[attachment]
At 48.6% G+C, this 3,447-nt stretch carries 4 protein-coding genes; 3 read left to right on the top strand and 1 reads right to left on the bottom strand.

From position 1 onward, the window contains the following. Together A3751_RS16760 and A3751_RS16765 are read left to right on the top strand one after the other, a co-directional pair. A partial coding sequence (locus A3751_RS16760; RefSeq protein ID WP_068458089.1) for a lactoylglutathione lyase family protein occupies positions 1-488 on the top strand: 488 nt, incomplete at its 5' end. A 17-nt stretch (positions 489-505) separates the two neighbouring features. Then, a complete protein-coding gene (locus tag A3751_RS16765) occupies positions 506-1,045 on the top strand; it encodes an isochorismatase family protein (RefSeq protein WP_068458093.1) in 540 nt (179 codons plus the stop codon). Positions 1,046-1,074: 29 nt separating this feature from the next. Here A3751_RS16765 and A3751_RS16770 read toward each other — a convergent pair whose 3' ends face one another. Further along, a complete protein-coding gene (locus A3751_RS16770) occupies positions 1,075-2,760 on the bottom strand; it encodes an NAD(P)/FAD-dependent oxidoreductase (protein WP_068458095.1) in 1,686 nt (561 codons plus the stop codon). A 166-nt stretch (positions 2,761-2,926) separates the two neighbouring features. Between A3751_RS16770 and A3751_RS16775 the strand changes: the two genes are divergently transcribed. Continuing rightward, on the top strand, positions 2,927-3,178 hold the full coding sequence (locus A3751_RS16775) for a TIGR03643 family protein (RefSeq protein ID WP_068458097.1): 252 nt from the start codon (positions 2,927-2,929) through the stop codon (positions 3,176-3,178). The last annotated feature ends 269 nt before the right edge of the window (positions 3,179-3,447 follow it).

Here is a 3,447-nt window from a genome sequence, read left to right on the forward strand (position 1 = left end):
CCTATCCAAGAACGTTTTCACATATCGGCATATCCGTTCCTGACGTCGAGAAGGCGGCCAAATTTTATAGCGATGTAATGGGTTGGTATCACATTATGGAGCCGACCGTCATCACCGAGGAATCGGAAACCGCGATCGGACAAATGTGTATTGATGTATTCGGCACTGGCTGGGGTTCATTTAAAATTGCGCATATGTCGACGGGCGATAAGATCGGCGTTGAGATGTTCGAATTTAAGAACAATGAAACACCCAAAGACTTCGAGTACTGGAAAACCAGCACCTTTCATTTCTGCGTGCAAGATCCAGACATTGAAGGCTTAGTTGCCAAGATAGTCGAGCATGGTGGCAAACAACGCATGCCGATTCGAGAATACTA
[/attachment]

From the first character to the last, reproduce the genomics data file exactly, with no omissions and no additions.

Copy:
At 48.6% G+C, this 3,447-nt stretch carries 4 protein-coding genes; 3 read left to right on the top strand and 1 reads right to left on the bottom strand.

From position 1 onward, the window contains the following. Together A3751_RS16760 and A3751_RS16765 are read left to right on the top strand one after the other, a co-directional pair. A partial coding sequence (locus A3751_RS16760; RefSeq protein ID WP_068458089.1) for a lactoylglutathione lyase family protein occupies positions 1-488 on the top strand: 488 nt, incomplete at its 5' end. A 17-nt stretch (positions 489-505) separates the two neighbouring features. Then, a complete protein-coding gene (locus tag A3751_RS16765) occupies positions 506-1,045 on the top strand; it encodes an isochorismatase family protein (RefSeq protein WP_068458093.1) in 540 nt (179 codons plus the stop codon). Positions 1,046-1,074: 29 nt separating this feature from the next. Here A3751_RS16765 and A3751_RS16770 read toward each other — a convergent pair whose 3' ends face one another. Further along, a complete protein-coding gene (locus A3751_RS16770) occupies positions 1,075-2,760 on the bottom strand; it encodes an NAD(P)/FAD-dependent oxidoreductase (protein WP_068458095.1) in 1,686 nt (561 codons plus the stop codon). A 166-nt stretch (positions 2,761-2,926) separates the two neighbouring features. Between A3751_RS16770 and A3751_RS16775 the strand changes: the two genes are divergently transcribed. Continuing rightward, on the top strand, positions 2,927-3,178 hold the full coding sequence (locus A3751_RS16775) for a TIGR03643 family protein (RefSeq protein ID WP_068458097.1): 252 nt from the start codon (positions 2,927-2,929) through the stop codon (positions 3,176-3,178). The last annotated feature ends 269 nt before the right edge of the window (positions 3,179-3,447 follow it).

Here is a 3,447-nt window from a genome sequence, read left to right on the forward strand (position 1 = left end):
CCTATCCAAGAACGTTTTCACATATCGGCATATCCGTTCCTGACGTCGAGAAGGCGGCCAAATTTTATAGCGATGTAATGGGTTGGTATCACATTATGGAGCCGACCGTCATCACCGAGGAATCGGAAACCGCGATCGGACAAATGTGTATTGATGTATTCGGCACTGGCTGGGGTTCATTTAAAATTGCGCATATGTCGACGGGCGATAAGATCGGCGTTGAGATGTTCGAATTTAAGAACAATGAAACACCCAAAGACTTCGAGTACTGGAAAACCAGCACCTTTCATTTCTGCGTGCAAGATCCAGACATTGAAGGCTTAGTTGCCAAGATAGTCGAGCATGGTGGCAAACAACGCATGCCGATTCGAGAATACTA